Czech TV response to critique of the term "inadaptables": "Gypsies work at Czech Television"
"Gypsies work at Czech Television. One of them is even a news anchor." Those two sentences are part of a letter Czech Television's legal department has sent in response to a complaint filed with the country's media oversight board by Anna Šabatová and Petr Uhl. The letter, written by Michal Heldenburg, the department's acting director, also includes a peculiar analysis of the expression "inadaptables", which sparked the complaint in the first place.
Šabatová and Uhl asked the Czech Council on Radio and Television Broadcasting (Rada pro rozhlasové a televizní vysílání - RRTV) to investigate the fact that for the past several weeks, radio and television media outlets, including the public broadcaster, have been frequently using, on a daily basis, the derogatory term "inadaptables" to refer to part of the population. Both the RRTV and Czech Television's legal department have rejected the request.
In their complaint, Šabatová and Uhl write: "This term is being used by anchors reading the news without distancing themselves from it. It is being used as if it were a neutral designation. In the context of the current debate about the unrest in the Šluknov foothills, it is reasonable to assume that the term 'inadaptables' (it is the plural that is principally used) is referring to Romani residents living in great poverty in excluded localities. We are convinced that this label fulfills the function of a key concept in anti-Gypsy, prejudicial discourse. Czech Television and other media, by uncritically using this concept, are contributing in a fundamental way to the stigmatizing of Romani people and to the reproduction and strengthening of prejudice against them."
Šabatová and Uhl decided to raise these concerns in the hope of sparking a public debate about the use of the expression 'inadaptables'. In their view, especially when used together with other expressions, this term often rises to the level of "defamation of a group of people because of their actual or perceived race and their perceived membership in an ethnic group, or of incitement to hatred of such a group as per Sections 355 and 356 of the Penal Code, as well as other felonies."
News server Romea.cz requested copies of the responses to the original complaint, which is available (in Czech only) at http://www.romea.cz/dokumenty/podnet-uhl-sabatova.pdf . The response from the RRTV is available here (in Czech only): http://www.romea.cz/dokumenty/Rada-odpoved.pdf , and the response from Czech Television is available here (in Czech only): http://www.romea.cz/index.php?id=detail&detail=2007_11307 .
RRTV chair Kateřina Kalistová responded to the complaint by saying the Council does not believe any laws have been "explicity" broken by the use of the term. The RRTV did, however, pass the complaint on to Czech Television's board and to the Association of Television Organizations (Asociace televizních organizací - ATO) and asked those institutions for their perspectives on the issue.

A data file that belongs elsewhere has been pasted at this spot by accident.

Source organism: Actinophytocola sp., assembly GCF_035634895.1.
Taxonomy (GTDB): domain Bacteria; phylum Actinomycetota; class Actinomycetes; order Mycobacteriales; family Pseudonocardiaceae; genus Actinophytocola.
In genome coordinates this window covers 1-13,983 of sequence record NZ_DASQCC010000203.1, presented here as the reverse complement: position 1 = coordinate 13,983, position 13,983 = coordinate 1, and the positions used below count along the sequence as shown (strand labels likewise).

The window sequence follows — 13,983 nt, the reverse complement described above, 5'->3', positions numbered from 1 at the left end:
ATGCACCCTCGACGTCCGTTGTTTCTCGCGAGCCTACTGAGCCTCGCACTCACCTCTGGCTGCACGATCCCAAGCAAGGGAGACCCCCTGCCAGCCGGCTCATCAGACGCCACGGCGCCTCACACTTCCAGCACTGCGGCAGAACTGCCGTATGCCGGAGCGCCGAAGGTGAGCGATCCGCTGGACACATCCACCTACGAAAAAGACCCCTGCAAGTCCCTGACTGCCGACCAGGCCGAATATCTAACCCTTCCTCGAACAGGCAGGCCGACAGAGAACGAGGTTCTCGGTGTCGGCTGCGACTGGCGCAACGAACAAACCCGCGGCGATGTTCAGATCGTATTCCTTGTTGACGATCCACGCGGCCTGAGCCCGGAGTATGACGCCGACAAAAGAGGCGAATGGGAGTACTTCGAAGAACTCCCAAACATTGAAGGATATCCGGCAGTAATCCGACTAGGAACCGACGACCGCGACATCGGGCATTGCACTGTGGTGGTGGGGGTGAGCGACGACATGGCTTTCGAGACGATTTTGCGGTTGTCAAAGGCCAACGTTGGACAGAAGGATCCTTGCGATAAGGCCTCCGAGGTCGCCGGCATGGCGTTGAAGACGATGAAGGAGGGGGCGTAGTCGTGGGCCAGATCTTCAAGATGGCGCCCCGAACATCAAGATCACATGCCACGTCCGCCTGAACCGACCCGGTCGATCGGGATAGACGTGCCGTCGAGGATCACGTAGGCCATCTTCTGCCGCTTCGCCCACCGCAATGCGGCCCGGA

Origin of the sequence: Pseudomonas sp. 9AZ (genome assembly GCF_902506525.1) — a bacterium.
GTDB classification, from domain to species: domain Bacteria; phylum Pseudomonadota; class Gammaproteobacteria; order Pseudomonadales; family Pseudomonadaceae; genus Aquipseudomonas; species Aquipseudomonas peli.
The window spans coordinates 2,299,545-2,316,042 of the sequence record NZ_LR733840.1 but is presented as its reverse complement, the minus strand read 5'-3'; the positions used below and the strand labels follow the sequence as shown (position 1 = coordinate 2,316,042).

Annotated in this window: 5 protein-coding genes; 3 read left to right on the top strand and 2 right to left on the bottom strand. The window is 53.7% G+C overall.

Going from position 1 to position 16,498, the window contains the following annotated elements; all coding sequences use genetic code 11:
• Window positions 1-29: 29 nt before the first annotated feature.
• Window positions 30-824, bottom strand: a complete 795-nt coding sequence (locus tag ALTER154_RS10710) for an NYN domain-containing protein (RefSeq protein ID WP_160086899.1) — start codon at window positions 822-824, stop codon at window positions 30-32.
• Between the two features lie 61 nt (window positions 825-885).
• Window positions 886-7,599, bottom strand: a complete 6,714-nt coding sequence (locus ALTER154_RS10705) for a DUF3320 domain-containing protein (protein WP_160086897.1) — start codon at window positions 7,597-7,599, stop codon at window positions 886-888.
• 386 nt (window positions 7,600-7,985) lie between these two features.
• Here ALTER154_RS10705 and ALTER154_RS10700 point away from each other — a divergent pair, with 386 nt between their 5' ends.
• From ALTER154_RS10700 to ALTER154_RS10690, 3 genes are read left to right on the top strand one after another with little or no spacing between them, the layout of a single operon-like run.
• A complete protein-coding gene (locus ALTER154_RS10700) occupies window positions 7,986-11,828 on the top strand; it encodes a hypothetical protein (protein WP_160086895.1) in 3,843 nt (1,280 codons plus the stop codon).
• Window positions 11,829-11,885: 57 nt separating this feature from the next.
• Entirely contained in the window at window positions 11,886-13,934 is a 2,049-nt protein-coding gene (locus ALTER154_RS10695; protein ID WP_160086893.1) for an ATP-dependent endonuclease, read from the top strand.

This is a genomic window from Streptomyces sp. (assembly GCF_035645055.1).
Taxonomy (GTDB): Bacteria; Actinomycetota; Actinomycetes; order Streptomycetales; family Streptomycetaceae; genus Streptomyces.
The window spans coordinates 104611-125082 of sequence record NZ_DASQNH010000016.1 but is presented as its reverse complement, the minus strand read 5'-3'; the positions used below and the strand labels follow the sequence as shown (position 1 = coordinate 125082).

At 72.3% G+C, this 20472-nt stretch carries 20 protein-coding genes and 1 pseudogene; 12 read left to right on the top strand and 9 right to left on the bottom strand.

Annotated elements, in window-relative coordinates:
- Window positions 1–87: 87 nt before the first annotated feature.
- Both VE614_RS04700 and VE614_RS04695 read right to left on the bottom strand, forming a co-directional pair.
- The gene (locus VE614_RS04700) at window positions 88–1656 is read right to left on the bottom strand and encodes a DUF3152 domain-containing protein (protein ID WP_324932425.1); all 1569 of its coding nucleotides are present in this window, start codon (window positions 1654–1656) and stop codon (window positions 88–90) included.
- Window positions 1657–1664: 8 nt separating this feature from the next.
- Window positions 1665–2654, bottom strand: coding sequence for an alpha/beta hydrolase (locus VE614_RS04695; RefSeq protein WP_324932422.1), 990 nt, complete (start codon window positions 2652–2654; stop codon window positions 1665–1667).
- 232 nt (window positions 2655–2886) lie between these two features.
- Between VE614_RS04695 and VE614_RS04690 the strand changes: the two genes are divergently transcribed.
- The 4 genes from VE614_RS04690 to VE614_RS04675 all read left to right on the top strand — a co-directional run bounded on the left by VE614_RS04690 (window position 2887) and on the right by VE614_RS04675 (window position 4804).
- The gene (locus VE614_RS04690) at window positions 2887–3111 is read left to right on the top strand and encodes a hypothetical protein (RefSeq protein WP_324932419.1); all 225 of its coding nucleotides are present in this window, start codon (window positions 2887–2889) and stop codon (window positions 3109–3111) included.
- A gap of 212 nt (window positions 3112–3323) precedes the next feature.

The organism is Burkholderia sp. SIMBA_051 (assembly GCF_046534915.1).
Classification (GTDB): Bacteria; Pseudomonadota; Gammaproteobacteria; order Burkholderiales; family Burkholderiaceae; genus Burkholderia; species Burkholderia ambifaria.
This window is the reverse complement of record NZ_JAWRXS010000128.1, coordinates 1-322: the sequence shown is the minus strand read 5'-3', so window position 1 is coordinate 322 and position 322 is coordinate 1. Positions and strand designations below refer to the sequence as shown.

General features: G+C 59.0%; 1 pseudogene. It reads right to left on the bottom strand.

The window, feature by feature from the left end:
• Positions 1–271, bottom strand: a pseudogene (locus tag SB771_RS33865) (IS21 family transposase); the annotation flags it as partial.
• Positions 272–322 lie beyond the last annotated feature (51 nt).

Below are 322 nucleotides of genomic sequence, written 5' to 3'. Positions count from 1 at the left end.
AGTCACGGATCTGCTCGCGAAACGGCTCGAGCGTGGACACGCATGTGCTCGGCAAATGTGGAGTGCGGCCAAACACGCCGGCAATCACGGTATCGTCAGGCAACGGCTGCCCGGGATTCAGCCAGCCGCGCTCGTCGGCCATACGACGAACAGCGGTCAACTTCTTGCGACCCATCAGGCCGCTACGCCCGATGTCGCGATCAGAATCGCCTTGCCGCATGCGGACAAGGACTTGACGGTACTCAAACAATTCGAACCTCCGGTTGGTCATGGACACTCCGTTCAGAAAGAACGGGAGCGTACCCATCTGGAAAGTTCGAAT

Kalistová also explained RRTV's approach toward the concept of "inadaptables". In her view, the term "in and of itself is essentially not neutral. On the contrary, its meaning refers to a sort of people who cannot or do not want to live according to generally recognized societal rules. People should be very cautious about the use of this concept in relation to Romani people and the events in the north of Bohemia - it should not become the word ordinarily used to refer to all of the Romani people living there, since such a label does just support more prejudice and potentially even hatred."
Michal Heldenburg, acting director of Czech Television's legal department, responded on the broadcaster's behalf, writing that Czech Television protests against the allegations in the complaint and disagrees that it has been contributing to the stigmatization of Romani people or to reproducing and strengthening prejudice against them. Czech Television also protests being linked to any anti-Gypsy, prejudicial discourse.
"Gypsies work at Czech Television. One of them is even a news anchor. Isn't that a concrete example of breaking down such stereotypes?" Heldenburg's letter literally reads.
"We consider charges of defamation against a group or a people to be a very serious matter. In our view, since those charges are not further specified in the context of this 'motion', which just seems to be some sort of outcry, Czech Television will not respond to them," Heldenburg writes.
As for the term "inadaptables", Heldenburg writes the following: "Essentially, anyone who does not obey the laws of the land, who does not behave according to the generally recognized rules, can be labeled that way; it can be any minority incapable of or unwilling to assimilate into the majority society. There is nothing racist about it. Human society functions in such a way that minorities assimilate into the majority. Anyone who doesn't understand this is an inadaptable, irrespective of ethnic origin or skin color."
Petr Uhl considers this response incompatible with the fundamental European approach towards different groups of people. "I'm talking about the treatment of any group here, not just of Romani people. I attribute this anti-social, inhuman behavior to the legacy of the 40 years of our history prior to November 1989. The environment here was similar after the Second World War, and intolerance of entire groups of the population at that time led to obvious injustices," Uhl told news server Romea.cz.
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